I use PostgreSQL every single day. I develop against multiple versions of the database (4 versions running in parallel as I write), I have apps that use it and, my daily DBA-ing. The biggest question I get from newbies and veterans a like is: “What are your PostgreSQL defaults?”
If you follow postgres, you already know that the default configuration (postgresql.conf) is very conservative from a resource (CPU, IOPS, Disk Space) perspective. Over the last 10 years, we [the community] have developed some straightforward and easy to understand formulas that will help you tune… shared_buffers for example. The item that always gets left out though is logging. As a developer, I’m always looking for ways to see “How the database is answering the questions I ask”. When I get a new postgres instance set up, I have a personal (somewhere in the cobwebs) checklist that I run. Some are based on the purpose of the deployment (shared_buffers, work_mem, etc…), some are things that I always set. Aside from memory, the biggest set of “standard” items I set are all related to logging. I’m big on monitoring (my pg_stat_activity patch was accepted back for 9.2) and having the right detail presented to me is important.
that we can see exactly what is happening when. In addition to setting the log files, you can pick up a great log analyzer (like pgBadger or pgCluu) that will break all of this down in to a gorgeous, easy-to-use report.
Scott’s logging defaults
logging_collector = on
log_filename = ‘postgresql-%a.log’
This sets the name of the actual file that log messages will be written to (in your shiny, new pg_log / log_destination directory). The %a means that you’ll see Mon, Tue, Wed, Thu, Fri, Sat, Sun. The patterns are based on standard strftime escapes (man page). The reason that I like using %a is that you get auto-rotation on the log files. You will keep one week’s worth of logs, when you rotate 7 days later, you won’t be creating a huge number of log files.
Note: Depending on my requirements, I will adjust this for production. If I have any special retention policy that I need to abide by, I’ll make the filename: postgresql-YYYY-MM-DD-HH24mmSS.log (log_filename = ‘postgresql-%Y-%m-%d-%H%M%S.log’ ). The trouble with this is that you’ll need to deal with log cleanup yourself (cron to archive logs + 30 days old … ).
This essentially says “when I switch log files, if a log already exists with that name, truncate the existing one and write new logs to an empty file”.
For example, on Monday, May 15th, we wrote a log file:
Now, at midnight on Monday, May 22nd, postgres is going to rotate its log back to:
This is our data from last week. If you leave log_truncate_on_rotation = off (the default), then postgres will append to that log file. That means, in December, you’ll have data for every Monday throughout the year in the same file. If you set this to on, it’ll will nuke the old data and give you only data from the most recent Monday. If you need keep log files for longer than 7 days, I recommend you use a more complete name for your log files (see log_filename above).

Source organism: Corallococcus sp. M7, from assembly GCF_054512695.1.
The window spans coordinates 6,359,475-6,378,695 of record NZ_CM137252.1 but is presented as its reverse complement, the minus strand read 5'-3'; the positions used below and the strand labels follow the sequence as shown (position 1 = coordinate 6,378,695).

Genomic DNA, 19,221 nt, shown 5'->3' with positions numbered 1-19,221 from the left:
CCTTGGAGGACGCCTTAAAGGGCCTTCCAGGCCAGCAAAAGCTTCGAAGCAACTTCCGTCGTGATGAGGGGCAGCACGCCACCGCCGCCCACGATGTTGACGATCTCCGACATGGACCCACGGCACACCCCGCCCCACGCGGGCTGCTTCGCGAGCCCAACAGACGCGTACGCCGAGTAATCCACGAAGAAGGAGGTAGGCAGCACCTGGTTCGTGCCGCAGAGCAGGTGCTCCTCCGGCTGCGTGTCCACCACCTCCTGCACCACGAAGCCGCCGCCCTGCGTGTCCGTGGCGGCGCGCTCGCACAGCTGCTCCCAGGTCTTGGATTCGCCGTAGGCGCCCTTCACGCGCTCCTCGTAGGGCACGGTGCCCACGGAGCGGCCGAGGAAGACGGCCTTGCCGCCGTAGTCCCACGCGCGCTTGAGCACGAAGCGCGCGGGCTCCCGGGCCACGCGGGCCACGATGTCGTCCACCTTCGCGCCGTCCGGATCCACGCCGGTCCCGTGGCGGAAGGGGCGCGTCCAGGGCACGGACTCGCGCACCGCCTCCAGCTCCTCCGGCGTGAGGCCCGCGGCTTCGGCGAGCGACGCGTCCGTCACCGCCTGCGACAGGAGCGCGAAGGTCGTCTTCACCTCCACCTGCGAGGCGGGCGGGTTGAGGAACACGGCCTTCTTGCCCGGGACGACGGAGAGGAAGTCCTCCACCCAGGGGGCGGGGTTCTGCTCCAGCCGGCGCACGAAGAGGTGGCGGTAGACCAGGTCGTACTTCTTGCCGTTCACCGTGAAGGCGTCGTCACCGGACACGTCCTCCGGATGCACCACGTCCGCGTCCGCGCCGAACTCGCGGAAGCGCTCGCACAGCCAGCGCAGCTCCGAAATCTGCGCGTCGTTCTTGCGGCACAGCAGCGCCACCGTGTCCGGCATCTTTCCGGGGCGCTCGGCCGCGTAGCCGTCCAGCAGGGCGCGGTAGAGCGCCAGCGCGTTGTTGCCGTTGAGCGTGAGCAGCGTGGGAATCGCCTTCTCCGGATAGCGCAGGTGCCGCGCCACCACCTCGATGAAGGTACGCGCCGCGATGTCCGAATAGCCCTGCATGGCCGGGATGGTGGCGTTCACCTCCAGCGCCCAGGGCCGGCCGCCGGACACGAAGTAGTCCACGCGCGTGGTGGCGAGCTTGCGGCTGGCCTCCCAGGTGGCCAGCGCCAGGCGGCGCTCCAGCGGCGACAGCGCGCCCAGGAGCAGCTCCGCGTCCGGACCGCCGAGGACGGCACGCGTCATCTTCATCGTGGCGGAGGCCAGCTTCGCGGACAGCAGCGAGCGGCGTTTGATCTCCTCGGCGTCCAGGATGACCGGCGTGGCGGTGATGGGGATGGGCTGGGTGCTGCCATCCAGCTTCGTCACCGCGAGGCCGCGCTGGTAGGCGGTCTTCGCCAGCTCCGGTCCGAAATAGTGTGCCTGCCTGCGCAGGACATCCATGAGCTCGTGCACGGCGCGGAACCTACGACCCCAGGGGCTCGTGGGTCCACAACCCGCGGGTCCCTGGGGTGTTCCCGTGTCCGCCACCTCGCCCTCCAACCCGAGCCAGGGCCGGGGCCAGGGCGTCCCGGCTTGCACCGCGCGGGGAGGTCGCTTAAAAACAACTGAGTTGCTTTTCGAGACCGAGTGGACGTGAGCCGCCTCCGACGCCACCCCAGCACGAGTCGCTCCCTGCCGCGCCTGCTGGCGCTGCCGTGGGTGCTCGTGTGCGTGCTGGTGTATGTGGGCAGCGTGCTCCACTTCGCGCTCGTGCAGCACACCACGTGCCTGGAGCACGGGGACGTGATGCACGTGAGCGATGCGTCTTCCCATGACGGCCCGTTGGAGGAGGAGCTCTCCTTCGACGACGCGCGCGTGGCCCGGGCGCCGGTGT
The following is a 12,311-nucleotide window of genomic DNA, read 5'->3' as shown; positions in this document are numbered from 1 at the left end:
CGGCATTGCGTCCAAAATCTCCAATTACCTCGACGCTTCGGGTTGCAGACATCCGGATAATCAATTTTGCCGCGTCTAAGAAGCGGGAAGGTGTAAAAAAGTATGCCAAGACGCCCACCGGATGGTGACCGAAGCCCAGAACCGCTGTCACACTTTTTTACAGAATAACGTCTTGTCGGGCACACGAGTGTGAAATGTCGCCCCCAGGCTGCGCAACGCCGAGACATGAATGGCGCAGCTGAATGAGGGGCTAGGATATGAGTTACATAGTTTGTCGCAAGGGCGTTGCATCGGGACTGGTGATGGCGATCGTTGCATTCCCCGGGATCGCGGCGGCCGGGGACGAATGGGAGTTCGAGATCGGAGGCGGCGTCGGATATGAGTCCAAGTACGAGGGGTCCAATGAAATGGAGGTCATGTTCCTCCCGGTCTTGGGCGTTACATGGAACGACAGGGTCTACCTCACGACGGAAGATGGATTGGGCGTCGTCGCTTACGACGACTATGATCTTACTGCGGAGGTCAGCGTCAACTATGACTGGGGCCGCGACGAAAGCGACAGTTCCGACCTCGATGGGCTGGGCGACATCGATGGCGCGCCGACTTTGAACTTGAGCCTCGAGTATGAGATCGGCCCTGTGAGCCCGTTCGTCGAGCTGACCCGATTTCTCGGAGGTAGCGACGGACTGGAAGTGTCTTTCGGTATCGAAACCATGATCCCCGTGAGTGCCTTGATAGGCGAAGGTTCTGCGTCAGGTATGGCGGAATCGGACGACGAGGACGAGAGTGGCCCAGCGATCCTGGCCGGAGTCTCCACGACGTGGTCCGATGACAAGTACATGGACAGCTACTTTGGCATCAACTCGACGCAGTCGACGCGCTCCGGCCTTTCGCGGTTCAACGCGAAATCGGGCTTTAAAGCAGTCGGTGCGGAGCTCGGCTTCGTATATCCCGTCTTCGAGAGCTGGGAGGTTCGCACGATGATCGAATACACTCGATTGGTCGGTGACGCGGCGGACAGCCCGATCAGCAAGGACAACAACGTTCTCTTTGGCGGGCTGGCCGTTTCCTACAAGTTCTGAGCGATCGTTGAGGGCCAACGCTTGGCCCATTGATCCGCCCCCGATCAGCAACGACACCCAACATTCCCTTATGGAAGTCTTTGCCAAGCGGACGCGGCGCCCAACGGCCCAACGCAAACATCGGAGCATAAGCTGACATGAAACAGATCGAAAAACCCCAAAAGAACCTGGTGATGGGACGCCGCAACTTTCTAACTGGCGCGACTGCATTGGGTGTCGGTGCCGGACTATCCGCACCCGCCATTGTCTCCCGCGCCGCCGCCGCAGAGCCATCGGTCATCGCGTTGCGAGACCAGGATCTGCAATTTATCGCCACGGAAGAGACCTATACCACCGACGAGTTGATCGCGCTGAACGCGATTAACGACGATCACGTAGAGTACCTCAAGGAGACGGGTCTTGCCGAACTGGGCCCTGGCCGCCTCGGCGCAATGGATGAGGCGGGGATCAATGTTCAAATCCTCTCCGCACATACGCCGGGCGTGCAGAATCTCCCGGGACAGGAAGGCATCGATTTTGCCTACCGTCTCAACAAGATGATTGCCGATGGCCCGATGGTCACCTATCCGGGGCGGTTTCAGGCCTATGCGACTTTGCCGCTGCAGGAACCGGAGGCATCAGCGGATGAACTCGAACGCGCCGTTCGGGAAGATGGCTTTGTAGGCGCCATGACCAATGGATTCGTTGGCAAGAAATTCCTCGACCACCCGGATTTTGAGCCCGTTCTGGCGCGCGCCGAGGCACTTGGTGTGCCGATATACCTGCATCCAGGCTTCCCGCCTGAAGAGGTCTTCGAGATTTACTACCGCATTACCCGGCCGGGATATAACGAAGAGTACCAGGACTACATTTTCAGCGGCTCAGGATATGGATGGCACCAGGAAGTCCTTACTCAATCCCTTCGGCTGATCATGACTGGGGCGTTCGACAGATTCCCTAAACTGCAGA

log_line_prefix = ‘%t [%p]: [%l-1] user=%u,db=%d,app=%a,client=%h ‘
The log_line_prefix controls what every single line in the log file looks like. My personal favorite here is actually stolen directly from pgBadger’s suggested configuration. pgBadger is an amazing tool for parsing and analyzing the postgres log files. If you set the log_line_prefix directly, pgBadger can provide incredible detail about: “what happens where, who did it and, when the did it”. Just to show you the difference….
default log file error message:
LOG: database system was shut down at 2016-05-19 11:40:57 EDT LOG: MultiXact member wraparound protections are now enabled LOG: database system is ready to accept connections LOG: autovacuum launcher started ERROR: column "create_error_for_fun" does not exist at character 8 STATEMENT: select create_error_for_fun;
With a rich log_line_prefix
2016-05-19 11:46:22 EDT : [1-1] user=,db=,app=,client= LOG: database system was shut down at 2016-05-19 11:46:21 EDT 2016-05-19 11:46:22 EDT : [2-1] user=,db=,app=,client= LOG: MultiXact member wraparound protections are now enabled 2016-05-19 11:46:22 EDT : [3-1] user=,db=,app=,client= LOG: database system is ready to accept connections 2016-05-19 11:46:22 EDT : [1-1] user=,db=,app=,client= LOG: autovacuum launcher started 2016-05-19 11:46:27 EDT : [1-1] user=postgres,db=postgres,app=psql,client=[local] ERROR: column "create_error_for_fun" does not exist at character 8 2016-05-19 11:46:27 EDT : [2-1] user=postgres,db=postgres,app=psql,client=[local] STATEMENT: select create_error_for_fun;
Now, I know who, what, where, why and when.
log_checkpoints = on
Like any database, postgres is going to use the disks. In order to accomplish dealing with I/O efficiently, postgres (like many other databases) uses something called a checkpoint in order to synchronize it’s memory to those disks. Checkpoints occur periodically based on a number of things (load, configuration, etc…). The thing to keep in mind is that a checkpoint will use disk I/O, the busier the database, the more it requires. Setting this to on means that you know without a doubt when a checkpoint occured. It’s the same ol’ story: “Every once in a while, I get long-running queries, different ones each time!”… “I’m seeing a spike in IOPS and I don’t know why!” … “Sometimes my data load gets bogged down for some reason!” … etc…